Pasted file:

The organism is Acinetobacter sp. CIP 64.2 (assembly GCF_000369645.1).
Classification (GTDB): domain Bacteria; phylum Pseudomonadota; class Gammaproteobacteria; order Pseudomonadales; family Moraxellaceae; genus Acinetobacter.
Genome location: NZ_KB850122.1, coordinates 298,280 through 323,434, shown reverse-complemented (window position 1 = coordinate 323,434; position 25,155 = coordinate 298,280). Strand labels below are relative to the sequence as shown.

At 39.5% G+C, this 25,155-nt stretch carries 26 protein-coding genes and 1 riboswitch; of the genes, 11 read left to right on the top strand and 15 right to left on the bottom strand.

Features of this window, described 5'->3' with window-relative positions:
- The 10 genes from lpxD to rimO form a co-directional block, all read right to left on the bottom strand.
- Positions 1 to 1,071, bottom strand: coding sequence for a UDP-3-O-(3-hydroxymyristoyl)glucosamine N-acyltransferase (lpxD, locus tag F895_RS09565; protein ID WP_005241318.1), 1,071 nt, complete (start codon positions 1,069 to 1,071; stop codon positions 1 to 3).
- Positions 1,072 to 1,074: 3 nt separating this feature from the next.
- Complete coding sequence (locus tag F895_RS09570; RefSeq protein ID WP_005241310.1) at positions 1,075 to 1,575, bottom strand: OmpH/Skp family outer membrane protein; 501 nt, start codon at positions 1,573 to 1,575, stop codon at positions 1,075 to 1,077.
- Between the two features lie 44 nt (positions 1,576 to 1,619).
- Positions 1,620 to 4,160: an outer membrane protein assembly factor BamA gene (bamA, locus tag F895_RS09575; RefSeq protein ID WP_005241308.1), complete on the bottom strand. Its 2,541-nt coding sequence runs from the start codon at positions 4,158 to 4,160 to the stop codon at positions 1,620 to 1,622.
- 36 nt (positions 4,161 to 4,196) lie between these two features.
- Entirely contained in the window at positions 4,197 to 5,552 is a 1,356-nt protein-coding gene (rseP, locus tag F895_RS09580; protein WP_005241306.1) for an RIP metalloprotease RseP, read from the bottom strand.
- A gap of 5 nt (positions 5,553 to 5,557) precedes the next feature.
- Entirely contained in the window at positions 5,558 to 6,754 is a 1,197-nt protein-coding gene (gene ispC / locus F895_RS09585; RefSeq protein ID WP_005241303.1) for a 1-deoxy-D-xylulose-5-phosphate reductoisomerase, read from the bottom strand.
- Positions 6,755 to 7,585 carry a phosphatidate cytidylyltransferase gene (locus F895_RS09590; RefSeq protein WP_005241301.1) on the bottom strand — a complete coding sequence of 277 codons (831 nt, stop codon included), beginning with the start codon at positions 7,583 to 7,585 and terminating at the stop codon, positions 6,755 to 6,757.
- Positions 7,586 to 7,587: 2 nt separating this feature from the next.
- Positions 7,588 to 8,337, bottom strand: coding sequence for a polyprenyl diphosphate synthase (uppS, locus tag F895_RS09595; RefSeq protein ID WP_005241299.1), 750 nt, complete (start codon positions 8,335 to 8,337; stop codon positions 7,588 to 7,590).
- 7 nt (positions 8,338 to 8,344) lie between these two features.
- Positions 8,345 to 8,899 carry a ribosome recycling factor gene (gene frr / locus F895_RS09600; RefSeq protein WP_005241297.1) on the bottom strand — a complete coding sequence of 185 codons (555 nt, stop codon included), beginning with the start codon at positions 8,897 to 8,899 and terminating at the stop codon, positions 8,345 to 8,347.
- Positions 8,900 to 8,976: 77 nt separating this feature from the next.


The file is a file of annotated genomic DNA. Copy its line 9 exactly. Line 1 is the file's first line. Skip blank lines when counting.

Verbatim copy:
- Complete coding sequence (locus tag F895_RS09570; RefSeq protein ID WP_005241310.1) at positions 1,075 to 1,575, bottom strand: OmpH/Skp family outer membrane protein; 501 nt, start codon at positions 1,573 to 1,575, stop codon at positions 1,075 to 1,077.